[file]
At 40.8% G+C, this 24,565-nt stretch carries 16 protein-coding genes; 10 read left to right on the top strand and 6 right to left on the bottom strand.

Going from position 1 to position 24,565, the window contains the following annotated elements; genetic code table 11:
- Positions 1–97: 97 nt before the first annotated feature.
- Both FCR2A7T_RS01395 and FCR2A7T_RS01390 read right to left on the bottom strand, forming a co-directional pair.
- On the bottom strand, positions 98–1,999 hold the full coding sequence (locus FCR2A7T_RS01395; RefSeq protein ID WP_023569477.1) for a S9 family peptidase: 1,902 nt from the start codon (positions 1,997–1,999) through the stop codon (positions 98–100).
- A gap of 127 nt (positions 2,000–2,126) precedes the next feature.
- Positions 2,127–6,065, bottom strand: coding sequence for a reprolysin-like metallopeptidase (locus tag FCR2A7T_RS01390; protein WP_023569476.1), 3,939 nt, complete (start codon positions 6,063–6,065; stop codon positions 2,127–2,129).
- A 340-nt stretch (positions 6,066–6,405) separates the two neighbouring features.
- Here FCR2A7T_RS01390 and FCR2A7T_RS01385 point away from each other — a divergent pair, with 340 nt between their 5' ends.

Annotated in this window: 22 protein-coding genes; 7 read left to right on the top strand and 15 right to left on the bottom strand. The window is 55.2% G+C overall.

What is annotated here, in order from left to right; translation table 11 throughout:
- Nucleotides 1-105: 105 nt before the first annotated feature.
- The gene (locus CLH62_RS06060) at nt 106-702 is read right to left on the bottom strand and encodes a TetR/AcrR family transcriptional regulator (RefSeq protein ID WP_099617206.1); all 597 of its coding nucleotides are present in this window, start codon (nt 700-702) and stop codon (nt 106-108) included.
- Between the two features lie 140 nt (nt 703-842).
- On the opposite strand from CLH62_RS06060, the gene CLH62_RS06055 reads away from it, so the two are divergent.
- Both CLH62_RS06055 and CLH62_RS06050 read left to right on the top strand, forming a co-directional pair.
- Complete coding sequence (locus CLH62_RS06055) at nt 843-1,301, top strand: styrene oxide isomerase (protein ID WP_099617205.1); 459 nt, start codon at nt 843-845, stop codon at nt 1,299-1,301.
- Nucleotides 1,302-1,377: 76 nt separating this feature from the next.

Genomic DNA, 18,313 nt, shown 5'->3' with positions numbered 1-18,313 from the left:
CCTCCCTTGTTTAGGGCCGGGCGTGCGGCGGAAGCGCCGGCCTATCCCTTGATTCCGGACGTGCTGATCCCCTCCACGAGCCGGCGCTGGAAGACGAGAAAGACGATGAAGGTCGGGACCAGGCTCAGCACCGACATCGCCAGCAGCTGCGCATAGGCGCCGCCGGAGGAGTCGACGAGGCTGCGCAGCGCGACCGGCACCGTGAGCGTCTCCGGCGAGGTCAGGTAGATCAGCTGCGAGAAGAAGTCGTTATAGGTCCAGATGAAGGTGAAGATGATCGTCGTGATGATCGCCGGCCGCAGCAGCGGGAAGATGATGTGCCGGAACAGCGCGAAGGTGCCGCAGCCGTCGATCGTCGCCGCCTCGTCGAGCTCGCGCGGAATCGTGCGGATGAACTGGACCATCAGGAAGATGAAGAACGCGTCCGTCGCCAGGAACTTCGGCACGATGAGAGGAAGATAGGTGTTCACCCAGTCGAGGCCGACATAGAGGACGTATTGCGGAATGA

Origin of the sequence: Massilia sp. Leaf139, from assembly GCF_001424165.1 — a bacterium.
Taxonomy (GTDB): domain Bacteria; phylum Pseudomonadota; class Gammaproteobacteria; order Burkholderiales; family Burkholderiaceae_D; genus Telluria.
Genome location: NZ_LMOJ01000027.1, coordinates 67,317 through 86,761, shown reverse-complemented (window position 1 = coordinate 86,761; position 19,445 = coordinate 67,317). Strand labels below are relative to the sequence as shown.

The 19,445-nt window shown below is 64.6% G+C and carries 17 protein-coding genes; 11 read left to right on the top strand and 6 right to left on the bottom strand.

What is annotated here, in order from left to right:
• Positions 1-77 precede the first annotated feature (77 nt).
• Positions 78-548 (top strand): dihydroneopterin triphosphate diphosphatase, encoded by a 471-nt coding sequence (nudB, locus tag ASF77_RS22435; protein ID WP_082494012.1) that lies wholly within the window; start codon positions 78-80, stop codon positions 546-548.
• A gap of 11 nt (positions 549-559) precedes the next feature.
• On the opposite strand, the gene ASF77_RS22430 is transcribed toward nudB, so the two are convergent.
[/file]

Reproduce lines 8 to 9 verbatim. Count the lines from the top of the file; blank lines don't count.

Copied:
- A 340-nt stretch (positions 6,066–6,405) separates the two neighbouring features.
- Here FCR2A7T_RS01390 and FCR2A7T_RS01385 point away from each other — a divergent pair, with 340 nt between their 5' ends.